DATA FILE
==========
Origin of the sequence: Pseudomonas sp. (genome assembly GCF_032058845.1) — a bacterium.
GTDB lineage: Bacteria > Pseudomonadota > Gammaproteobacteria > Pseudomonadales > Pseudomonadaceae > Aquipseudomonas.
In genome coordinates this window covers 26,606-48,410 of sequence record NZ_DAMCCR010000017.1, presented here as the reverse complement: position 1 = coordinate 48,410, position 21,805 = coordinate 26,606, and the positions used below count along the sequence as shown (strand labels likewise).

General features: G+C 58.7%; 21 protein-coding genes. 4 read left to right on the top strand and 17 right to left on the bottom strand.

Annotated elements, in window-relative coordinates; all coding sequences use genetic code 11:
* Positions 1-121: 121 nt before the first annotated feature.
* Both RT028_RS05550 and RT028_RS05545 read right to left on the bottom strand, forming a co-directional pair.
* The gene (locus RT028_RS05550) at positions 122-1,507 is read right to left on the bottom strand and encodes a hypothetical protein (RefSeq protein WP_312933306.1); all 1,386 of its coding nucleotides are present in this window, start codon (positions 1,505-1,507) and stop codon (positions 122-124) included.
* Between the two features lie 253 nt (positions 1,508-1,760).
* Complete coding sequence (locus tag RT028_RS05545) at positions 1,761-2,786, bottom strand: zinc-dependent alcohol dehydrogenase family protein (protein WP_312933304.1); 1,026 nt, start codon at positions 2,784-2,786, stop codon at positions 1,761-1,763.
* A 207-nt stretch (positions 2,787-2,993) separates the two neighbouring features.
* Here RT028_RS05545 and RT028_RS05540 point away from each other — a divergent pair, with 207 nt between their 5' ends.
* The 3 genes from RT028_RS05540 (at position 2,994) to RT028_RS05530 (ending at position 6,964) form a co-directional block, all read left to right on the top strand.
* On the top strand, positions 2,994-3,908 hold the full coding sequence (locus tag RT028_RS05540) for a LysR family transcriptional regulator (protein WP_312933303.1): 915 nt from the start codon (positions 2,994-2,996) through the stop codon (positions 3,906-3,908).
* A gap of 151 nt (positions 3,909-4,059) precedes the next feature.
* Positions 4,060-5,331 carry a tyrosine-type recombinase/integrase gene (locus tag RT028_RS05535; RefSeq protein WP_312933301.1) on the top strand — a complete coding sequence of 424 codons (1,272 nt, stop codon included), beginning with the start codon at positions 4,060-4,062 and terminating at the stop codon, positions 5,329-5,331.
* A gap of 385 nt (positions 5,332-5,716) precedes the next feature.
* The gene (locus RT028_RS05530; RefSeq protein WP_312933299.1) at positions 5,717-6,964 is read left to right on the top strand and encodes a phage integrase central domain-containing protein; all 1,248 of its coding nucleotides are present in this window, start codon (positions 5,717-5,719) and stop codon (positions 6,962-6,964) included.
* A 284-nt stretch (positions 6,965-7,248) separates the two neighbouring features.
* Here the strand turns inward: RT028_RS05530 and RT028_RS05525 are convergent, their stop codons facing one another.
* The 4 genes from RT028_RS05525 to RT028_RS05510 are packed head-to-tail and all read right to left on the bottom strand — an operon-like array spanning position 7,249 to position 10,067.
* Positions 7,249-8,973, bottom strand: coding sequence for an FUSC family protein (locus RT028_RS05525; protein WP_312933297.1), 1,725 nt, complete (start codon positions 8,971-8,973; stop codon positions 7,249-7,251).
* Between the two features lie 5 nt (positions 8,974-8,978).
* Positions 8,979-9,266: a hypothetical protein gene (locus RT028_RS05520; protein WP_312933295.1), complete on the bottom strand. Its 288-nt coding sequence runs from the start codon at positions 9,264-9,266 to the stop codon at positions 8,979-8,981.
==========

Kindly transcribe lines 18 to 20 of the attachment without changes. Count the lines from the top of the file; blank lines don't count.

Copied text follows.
* The gene (locus RT028_RS05530; RefSeq protein WP_312933299.1) at positions 5,717-6,964 is read left to right on the top strand and encodes a phage integrase central domain-containing protein; all 1,248 of its coding nucleotides are present in this window, start codon (positions 5,717-5,719) and stop codon (positions 6,962-6,964) included.
* A 284-nt stretch (positions 6,965-7,248) separates the two neighbouring features.
* Here the strand turns inward: RT028_RS05530 and RT028_RS05525 are convergent, their stop codons facing one another.